Today, the Federal Reserve Board approved a proposed rule amending Regulation Z to implement certain provisions of the Credit Card Accountability Responsibility and Disclosure Act of 2009 (Credit CARD Act) that become effective on August 22, 2010. The proposed rule implements Credit CARD Act provisions intended to "protect" credit card users from "unreasonable" late payment and other penalty fees and to require credit card issuers to reconsider increases in interest rates.
In particular, the proposed rule would, among other things:
- Prohibit credit card issuers from charging penalty fees (including late payment fees and fees for exceeding the credit limit) that exceed the dollar amount associated with the consumer's violation of the account terms.
- Ban inactivity fees, such as fees based on the consumer's failure to use the account to make new purchases.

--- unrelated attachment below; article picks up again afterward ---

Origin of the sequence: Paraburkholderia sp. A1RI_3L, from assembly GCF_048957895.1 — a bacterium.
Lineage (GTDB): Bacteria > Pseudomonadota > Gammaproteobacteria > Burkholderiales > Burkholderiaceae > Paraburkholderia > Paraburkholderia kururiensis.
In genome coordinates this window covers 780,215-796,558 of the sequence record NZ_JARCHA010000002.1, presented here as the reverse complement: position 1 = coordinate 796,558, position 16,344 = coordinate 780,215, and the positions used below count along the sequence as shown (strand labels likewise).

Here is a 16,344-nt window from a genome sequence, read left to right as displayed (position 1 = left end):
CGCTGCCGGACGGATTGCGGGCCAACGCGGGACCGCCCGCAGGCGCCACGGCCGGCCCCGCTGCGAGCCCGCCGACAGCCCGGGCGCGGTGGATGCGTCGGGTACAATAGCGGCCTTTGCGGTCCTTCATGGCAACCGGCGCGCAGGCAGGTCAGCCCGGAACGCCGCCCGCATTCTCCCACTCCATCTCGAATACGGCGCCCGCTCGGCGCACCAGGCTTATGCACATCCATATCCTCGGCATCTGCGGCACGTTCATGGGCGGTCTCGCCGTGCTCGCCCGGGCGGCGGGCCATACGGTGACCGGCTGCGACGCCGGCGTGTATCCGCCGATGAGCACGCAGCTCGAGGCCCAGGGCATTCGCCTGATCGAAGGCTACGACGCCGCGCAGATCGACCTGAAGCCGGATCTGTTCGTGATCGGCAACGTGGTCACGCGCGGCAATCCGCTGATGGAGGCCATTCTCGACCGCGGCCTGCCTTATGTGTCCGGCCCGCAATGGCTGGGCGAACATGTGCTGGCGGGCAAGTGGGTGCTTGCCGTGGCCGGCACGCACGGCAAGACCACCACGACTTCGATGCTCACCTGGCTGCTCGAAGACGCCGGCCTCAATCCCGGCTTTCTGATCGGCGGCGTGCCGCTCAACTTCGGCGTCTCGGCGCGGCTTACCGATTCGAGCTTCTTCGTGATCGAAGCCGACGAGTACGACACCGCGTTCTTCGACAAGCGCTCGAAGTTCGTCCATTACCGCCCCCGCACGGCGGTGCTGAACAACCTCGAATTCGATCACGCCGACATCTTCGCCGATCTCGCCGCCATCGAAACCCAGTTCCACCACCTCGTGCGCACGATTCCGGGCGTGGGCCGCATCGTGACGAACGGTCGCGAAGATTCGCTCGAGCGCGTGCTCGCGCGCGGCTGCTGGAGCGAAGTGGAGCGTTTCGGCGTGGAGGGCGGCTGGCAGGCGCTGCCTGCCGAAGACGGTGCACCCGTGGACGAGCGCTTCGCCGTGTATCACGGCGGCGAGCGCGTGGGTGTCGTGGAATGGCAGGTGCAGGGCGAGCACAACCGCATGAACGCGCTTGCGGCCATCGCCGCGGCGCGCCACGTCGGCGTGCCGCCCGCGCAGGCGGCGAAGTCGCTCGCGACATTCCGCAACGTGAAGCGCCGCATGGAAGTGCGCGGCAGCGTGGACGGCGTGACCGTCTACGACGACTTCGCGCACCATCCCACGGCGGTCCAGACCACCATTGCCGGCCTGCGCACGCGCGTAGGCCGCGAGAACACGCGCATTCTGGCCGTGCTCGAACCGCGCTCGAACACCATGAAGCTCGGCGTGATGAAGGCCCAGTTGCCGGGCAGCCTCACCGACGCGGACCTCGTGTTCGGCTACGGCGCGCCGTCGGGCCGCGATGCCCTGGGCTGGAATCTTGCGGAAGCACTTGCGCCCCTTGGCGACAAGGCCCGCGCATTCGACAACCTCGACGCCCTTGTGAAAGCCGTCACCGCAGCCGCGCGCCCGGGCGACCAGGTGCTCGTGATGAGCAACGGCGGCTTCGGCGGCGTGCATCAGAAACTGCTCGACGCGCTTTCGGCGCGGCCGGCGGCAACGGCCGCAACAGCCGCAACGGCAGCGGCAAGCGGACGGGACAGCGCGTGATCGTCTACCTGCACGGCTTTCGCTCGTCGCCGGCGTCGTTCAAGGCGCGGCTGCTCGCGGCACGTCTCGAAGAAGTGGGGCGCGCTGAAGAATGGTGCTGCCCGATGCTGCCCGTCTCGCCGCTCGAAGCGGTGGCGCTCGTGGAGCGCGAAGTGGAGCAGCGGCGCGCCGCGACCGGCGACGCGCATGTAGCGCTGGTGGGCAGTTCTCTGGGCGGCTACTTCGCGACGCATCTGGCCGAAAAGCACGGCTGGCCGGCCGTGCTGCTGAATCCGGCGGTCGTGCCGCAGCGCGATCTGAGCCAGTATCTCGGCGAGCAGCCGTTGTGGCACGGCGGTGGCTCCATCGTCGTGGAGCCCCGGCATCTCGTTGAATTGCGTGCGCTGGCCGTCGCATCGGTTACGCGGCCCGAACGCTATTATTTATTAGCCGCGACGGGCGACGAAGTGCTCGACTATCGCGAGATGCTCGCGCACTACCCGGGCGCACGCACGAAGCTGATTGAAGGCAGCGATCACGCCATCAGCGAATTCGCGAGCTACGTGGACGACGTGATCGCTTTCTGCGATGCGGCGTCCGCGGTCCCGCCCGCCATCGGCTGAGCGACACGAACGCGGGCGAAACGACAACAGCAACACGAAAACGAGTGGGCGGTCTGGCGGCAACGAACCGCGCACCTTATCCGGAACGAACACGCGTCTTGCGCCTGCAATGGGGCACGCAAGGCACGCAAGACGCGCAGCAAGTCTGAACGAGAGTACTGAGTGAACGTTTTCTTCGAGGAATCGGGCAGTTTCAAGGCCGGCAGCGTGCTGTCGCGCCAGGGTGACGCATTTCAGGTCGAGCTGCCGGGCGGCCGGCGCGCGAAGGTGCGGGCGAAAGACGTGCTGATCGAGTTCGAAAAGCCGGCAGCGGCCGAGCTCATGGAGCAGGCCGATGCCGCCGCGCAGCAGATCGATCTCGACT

- Prevent issuers from charging multiple penalty fees based on a single late payment or other violation of the account terms.
- Require credit card issuers to inform consumers of the reasons for increases in rates.
- Require issuers that have increased rates since January 1, 2009 to evaluate whether the reasons for the increase have changed and, if appropriate, to reduce the rate.
The proposed rule is the third and final stage in the implementation of the Credit CARD Act signed into law this past May 2009. The first stage of Credit CARD Act provisions relating to change-in-terms notice requirements and the amount of time that consumers have to make payments became effective on August 20, 2009. The second stage of Credit Card Act provisions relating to among other things, prohibiting certain increases in APR rates, banning "doubly cycle" billing and requiring substantial additional disclosure on periodic statements became effective this past February 22. Alston and Bird has issued separate advisories on the Credit CARD Act and the second stage rules that became effective on February 22.